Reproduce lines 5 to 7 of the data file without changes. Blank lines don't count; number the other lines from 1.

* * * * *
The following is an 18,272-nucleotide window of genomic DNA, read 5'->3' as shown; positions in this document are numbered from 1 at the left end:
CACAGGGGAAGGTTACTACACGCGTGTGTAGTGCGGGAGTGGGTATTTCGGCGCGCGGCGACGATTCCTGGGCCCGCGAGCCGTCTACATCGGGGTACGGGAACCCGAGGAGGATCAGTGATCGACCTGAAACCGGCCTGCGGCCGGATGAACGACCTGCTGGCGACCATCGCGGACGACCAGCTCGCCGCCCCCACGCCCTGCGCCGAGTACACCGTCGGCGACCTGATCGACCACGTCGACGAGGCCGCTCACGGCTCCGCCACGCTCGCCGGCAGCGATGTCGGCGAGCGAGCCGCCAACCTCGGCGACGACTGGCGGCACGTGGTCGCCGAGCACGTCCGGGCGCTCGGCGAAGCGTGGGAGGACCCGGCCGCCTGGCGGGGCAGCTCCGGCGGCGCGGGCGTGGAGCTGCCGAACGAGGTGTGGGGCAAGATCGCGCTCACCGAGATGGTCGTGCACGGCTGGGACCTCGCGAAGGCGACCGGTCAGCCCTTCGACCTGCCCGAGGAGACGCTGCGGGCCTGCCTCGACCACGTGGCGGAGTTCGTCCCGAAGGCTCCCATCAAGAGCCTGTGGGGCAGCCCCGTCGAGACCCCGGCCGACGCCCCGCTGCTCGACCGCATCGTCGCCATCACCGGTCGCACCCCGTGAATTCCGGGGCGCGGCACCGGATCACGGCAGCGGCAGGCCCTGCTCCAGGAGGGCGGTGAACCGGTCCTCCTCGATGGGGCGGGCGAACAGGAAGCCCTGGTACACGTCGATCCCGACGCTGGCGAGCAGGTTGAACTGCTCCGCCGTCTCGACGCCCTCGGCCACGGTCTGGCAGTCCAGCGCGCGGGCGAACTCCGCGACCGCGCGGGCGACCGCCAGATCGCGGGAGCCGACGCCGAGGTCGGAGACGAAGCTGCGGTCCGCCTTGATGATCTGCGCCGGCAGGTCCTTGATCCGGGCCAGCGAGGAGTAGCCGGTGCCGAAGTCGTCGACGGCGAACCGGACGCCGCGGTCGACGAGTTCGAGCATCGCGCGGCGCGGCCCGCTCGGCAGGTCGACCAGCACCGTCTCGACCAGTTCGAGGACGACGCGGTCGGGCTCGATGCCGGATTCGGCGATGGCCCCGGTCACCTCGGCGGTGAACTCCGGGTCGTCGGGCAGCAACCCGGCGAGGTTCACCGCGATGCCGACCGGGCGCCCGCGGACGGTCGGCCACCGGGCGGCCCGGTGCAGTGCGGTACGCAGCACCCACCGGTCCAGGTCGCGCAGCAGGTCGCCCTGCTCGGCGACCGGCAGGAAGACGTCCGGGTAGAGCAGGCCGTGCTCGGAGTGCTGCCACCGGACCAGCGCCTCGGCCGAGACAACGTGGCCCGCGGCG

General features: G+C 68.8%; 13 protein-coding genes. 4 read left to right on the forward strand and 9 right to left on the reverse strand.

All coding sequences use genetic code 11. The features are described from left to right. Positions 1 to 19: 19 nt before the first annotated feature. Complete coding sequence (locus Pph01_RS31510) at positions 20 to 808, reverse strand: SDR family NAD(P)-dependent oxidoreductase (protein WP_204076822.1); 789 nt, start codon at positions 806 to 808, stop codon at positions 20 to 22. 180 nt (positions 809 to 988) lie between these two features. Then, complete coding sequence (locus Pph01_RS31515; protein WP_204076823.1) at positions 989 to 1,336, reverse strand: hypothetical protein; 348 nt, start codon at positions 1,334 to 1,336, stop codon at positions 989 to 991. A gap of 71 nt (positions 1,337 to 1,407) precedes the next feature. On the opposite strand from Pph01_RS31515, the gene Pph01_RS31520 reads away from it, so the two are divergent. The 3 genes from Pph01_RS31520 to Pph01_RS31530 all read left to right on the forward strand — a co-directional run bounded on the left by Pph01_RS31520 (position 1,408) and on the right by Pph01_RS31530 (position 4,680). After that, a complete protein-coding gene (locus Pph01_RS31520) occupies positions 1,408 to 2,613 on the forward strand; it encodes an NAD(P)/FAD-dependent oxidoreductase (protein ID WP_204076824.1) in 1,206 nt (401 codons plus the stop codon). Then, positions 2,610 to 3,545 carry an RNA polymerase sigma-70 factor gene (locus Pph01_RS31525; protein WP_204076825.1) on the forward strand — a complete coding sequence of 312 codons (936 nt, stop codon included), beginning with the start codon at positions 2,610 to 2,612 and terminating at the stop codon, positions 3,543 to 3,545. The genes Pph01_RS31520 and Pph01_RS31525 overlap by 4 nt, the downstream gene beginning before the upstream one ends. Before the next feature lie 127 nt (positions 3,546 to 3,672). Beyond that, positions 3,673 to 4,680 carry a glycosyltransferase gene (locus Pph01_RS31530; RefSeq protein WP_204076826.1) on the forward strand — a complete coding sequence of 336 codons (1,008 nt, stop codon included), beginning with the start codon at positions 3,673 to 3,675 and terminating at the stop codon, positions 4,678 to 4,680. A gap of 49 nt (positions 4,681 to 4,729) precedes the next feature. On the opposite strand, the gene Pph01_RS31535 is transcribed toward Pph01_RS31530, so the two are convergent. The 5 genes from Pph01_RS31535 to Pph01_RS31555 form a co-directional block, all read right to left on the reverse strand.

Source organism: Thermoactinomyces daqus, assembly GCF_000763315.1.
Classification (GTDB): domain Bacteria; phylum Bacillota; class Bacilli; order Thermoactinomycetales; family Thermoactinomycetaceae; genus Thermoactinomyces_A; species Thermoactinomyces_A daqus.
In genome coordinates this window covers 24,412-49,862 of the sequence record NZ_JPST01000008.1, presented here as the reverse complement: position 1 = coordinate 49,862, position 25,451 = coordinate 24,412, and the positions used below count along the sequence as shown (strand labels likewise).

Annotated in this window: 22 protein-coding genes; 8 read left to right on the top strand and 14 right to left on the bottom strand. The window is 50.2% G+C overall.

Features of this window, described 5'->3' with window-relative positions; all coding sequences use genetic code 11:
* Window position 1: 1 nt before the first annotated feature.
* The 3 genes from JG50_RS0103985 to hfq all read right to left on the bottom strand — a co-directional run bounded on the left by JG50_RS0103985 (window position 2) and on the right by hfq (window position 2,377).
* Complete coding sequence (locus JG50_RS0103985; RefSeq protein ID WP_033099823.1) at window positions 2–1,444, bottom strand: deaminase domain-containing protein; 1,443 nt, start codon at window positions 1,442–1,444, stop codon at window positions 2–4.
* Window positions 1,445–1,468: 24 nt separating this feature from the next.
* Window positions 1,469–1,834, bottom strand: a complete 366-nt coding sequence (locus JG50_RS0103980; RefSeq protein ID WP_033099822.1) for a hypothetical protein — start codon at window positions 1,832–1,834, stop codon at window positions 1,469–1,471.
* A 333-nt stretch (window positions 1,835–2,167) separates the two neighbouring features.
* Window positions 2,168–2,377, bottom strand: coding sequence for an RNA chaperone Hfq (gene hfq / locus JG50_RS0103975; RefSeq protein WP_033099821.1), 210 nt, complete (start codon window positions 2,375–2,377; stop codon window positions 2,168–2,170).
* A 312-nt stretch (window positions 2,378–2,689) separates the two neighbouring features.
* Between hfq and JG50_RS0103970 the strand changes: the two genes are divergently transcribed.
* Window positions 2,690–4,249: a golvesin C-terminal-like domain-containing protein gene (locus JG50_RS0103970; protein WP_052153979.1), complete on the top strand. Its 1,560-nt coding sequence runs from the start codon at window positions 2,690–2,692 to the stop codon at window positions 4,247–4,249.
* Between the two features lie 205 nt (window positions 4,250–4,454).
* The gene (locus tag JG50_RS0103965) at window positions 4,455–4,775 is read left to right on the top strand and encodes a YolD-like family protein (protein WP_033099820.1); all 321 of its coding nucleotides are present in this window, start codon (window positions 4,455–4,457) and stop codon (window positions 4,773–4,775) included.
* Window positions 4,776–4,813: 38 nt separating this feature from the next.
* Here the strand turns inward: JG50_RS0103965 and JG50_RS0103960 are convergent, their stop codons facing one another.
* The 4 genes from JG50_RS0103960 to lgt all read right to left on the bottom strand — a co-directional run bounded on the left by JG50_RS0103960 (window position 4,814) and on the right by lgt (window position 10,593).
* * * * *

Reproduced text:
Source organism: Thermoactinomyces daqus, assembly GCF_000763315.1.
Classification (GTDB): domain Bacteria; phylum Bacillota; class Bacilli; order Thermoactinomycetales; family Thermoactinomycetaceae; genus Thermoactinomyces_A; species Thermoactinomyces_A daqus.
In genome coordinates this window covers 24,412-49,862 of the sequence record NZ_JPST01000008.1, presented here as the reverse complement: position 1 = coordinate 49,862, position 25,451 = coordinate 24,412, and the positions used below count along the sequence as shown (strand labels likewise).